Does every team need a skilled contrarian? Maybe so, based on new research from Stanford Graduate School of Business.
“It’s important for teams to have a devil’s advocate who is constructive and careful in communication, who carefully and artfully facilitates discussion,” says Lindred Greer, a professor of organizational behavior at Stanford GSB.
Greer and her research colleagues examined a dynamic in teams, which they call skewed conflict. In it, one person — or a small minority group acting together — carefully and constructively points out the differences and weaknesses in a team’s approach to a problem.
When this divergent opinion is presented in a nuanced way in which other members don’t even see the difference of opinion as a conflict, it can provide for a healthy disagreement, the research shows.
“Take for example a start-up team where one member saw in a previous startup that coding the website in a certain way would lead to problems later on,” Greer says.
When the team member — the only one who has this insight — questions the majority view in a non-confrontational manner, it leads to a reflective discussion, she says. And in the end, the team produces a better product.
In this case, when the other members were asked about the discussion afterward, they didn’t even realize there had been a conflict.
Indeed, teams with a lone minority dissenter outperform other teams where all members agree, according to the research that Greer conducted with Ruchi Sinha of the University of South Australia, Niranjan Janardhanan of the University of Texas, Donald Conlon of Michigan State University, and Jeff Edwards of the University of North Carolina.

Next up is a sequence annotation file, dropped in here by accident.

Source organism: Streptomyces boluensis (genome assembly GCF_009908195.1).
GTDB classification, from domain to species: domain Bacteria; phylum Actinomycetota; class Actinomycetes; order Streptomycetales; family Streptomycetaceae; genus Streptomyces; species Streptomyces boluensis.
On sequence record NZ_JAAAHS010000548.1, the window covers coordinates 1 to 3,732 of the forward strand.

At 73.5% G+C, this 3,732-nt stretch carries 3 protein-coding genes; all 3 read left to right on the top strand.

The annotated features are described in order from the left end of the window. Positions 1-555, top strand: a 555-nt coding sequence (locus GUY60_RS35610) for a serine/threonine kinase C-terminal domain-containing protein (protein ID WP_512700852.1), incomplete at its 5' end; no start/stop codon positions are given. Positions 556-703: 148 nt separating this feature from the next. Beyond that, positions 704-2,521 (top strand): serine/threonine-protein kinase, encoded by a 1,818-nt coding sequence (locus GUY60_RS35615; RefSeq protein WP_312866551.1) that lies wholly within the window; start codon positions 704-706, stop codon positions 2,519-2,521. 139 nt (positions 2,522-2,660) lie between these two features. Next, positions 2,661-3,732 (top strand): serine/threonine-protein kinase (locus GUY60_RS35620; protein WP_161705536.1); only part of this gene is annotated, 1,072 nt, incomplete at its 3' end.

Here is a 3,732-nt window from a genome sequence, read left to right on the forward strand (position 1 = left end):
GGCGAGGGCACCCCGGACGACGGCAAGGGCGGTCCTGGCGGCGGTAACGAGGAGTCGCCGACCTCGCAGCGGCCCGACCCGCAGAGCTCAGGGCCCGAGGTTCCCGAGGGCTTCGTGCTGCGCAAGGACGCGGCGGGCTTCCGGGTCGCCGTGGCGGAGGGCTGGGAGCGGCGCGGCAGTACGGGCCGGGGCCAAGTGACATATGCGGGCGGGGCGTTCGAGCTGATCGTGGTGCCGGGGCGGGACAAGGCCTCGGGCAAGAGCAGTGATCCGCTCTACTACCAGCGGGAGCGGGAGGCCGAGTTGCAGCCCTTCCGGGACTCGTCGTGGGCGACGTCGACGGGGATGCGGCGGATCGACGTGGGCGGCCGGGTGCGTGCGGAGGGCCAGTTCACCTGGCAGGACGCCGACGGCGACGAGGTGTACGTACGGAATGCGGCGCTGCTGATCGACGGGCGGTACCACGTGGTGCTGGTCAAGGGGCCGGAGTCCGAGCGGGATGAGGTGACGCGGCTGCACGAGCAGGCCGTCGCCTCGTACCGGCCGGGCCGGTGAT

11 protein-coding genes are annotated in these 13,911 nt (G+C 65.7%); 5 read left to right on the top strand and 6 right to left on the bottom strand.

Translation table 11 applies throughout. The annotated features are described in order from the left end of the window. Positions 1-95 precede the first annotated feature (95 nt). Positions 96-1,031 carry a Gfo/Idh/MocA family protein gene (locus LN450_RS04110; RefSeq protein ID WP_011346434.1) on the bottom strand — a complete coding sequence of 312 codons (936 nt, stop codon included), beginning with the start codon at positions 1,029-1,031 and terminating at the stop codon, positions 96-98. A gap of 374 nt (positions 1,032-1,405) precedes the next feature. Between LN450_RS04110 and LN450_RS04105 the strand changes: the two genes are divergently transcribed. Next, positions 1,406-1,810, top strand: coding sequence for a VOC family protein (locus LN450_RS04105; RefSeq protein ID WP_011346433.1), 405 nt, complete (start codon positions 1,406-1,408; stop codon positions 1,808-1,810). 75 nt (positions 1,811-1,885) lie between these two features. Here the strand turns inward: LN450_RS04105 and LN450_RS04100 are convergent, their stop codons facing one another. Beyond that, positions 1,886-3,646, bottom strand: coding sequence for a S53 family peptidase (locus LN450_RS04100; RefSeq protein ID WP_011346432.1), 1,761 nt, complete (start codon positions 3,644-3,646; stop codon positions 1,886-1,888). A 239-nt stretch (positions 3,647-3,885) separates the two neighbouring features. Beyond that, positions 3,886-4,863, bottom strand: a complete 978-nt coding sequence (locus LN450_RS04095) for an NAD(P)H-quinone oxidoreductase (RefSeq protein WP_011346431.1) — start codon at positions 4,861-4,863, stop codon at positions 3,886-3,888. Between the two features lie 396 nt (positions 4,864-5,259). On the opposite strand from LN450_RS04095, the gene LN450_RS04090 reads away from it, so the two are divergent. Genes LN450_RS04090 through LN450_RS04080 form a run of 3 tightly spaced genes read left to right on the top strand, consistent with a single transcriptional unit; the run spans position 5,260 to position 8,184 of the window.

They also are more successful than teams in which all members disagree and fall prey to escalated, emotional, difficult-to-resolve team brawls.
Researchers and practitioners have long struggled to understand how to compose and manage teams that have “healthy” conflicts, and the concept of skewed conflict provides a potential solution to understanding the roots and dynamics of such constructive disagreements in teams.
That devil’s advocate — which could be an individual or a small minority — has the sensitivity to see differences, perceives them as conflict, and then communicates about the differences in non-confrontational ways. The researchers came to their conclusions in two studies. In the first, 571 post-grad students at a top business school in India were assigned to 120 teams. They were asked to participate in a decision-making game and then asked to rate the conflict on their teams. In a second study, the researchers surveyed members of 41 pre-existing teams at a large financial corporation in the Netherlands.
One of the most interesting ideas to emerge from the research is that past academic work might have missed the point in understanding whether conflict helps or hurts teams. Past research has focused on whether teams with conflicts do better or worse than teams with no conflicts, and has neglected to examine the structure of conflicts in teams as being critical.
For managers, the research points to the benefits of constructing a team where there is at least one member with high emotional intelligence who is willing to play the devil’s advocate role. Having such a vocal minority can help teams obtain the holy grail of team dynamics — “healthy” conflicts that improve team creativity, decisions, and, outcomes.